Today, Republican Superintendent of Public Instruction Candidate, Sandy Welch, finally admitted to what every other Montanan has known for over a month: Welch lost. She finally conceded the race after she was unable to raise the bond to pay for a manual recount of the vote.
Now I know some will say that once a candidate concedes, especially in a lower-level race like this, that candidates deserve to return to private life without too much scrutiny. However, because of the way Welch ran her campaign, it deserves a postmortem.
The first question that came to mind upon hearing Welch was giving up her recount crusade was, “How much did this recount fiasco cost Montana taxpayers?” Welch held on to the hope that somehow she’d be able to win this election- right up until it was time to put her money where her mouth was. She sought an unnecessary court ruling saying she had the right to a recount, despite the fact that state law makes it pretty clear that she has this right, provided she pays for the recount. This lawsuit cost Montana taxpayers thousands of dollars. (Cowgirl has already covered her theory on Welch’s goals with her recount crusade.)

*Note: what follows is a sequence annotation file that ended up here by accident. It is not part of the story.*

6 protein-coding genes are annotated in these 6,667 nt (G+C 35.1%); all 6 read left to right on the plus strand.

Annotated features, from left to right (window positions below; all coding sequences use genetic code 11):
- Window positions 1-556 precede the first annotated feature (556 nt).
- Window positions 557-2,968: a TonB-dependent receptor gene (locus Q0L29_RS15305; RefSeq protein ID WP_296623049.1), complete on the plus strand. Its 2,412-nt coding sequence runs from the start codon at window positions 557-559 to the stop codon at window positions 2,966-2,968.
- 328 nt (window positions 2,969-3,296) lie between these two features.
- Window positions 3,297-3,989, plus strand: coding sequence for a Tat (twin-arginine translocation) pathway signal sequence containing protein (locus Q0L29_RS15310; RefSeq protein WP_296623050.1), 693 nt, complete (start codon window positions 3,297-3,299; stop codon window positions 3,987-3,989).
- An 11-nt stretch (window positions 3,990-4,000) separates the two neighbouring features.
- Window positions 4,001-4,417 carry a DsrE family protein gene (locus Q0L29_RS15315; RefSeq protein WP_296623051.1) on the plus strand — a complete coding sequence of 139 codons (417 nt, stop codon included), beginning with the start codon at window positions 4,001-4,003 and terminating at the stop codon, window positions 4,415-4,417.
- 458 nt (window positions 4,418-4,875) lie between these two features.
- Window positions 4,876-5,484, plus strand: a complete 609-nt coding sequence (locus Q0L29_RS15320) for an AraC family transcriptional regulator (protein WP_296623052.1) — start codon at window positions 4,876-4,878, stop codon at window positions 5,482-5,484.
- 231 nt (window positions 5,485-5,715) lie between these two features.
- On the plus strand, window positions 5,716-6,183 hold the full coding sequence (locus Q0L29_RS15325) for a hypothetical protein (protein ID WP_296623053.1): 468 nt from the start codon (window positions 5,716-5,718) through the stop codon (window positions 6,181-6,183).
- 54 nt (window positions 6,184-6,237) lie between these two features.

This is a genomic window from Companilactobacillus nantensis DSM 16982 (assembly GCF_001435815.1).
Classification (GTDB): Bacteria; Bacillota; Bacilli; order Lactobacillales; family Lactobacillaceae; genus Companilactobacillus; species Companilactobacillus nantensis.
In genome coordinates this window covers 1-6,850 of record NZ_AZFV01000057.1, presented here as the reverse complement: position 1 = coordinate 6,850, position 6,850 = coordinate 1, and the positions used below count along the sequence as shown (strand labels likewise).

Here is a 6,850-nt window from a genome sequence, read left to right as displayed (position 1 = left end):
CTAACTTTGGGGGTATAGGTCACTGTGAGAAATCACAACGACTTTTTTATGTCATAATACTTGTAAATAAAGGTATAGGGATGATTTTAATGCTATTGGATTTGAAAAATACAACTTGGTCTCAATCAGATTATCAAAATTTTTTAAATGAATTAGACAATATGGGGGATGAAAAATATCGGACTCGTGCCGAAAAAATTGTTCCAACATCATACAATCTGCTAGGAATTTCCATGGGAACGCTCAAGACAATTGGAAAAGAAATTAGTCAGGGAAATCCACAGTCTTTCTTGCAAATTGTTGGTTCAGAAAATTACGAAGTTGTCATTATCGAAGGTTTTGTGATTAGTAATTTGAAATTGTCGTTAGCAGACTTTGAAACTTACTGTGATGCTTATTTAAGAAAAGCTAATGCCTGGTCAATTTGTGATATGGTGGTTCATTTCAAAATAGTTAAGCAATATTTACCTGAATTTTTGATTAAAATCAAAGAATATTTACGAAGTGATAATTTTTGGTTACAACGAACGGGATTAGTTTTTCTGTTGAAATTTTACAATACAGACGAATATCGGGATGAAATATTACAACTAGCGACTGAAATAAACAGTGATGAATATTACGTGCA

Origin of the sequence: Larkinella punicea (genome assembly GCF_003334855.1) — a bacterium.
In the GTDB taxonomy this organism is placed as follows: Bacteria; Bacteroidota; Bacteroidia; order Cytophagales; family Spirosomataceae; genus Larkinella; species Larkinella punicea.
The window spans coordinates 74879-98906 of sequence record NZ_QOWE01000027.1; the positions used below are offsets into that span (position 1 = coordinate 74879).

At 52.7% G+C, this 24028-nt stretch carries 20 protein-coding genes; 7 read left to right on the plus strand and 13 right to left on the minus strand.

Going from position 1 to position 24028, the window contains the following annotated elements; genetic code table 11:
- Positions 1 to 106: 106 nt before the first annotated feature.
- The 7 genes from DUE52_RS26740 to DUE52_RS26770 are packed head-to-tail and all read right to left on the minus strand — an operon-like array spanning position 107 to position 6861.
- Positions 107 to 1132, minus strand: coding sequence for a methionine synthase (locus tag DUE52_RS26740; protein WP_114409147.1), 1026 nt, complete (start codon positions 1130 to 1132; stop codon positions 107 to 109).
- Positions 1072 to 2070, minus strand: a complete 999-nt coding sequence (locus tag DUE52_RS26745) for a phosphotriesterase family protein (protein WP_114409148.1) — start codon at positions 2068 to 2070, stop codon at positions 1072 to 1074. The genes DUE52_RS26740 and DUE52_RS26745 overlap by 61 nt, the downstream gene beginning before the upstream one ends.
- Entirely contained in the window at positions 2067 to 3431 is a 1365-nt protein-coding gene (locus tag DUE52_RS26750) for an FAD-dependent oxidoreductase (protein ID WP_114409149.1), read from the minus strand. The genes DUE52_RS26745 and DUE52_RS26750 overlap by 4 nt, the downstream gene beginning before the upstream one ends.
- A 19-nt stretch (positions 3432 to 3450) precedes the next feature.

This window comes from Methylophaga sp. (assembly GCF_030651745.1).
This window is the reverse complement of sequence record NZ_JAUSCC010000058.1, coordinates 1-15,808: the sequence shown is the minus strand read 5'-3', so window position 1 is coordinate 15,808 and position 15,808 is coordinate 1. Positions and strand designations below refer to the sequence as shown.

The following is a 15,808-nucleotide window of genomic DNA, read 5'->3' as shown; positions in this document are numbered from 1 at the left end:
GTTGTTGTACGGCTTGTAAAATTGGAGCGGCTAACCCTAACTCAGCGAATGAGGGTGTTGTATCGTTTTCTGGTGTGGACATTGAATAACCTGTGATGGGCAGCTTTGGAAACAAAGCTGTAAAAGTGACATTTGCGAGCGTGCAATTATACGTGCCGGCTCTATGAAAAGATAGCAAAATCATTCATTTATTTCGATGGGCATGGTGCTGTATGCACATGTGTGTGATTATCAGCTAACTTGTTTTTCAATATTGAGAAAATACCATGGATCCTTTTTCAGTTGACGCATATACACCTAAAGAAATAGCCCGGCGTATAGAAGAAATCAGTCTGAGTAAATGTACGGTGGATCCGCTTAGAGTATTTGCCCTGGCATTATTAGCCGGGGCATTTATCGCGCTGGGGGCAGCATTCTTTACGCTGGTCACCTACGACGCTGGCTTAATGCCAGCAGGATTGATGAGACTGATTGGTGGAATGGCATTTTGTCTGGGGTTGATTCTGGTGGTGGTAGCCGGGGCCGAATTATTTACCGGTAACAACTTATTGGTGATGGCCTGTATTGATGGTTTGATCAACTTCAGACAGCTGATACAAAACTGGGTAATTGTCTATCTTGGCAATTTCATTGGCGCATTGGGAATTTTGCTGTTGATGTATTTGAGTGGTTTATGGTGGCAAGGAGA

By asserting right up to the last minute that she was going to pay for the recount, she also cost all Montana counties time and money to prepare for the recount, as well as the Secretary of State’s office.
While the most timely questions is about the cost of the recount charade, the more important questions remains, “Why was Welch running in the first place?” Throughout her campaign Welch wasn’t able to give a coherent plan to improve the education and educational opportunities for Montana children. Instead, she focused on improving a few administrative issues in the OPI office–issues that Superintendent Juneau has already been working to solve.
While Welch hadn’t told Montanans why she wanted to be the top educator in the state, the current Superintendent, Denise Juneau, was receiving national attention for her work and programs such as the Schools of Promise and Graduation Matters Montana programs, while standing up to a dysfunctional US Congress and their Bush-era “No Child Left Behind” program.
I wish I had more answers about what the purpose of Welch’s campaign and recount crusade are. Unfortunately, I don’t.
Hopefully though, this is the last we’ll hear from Welch in Montana politics.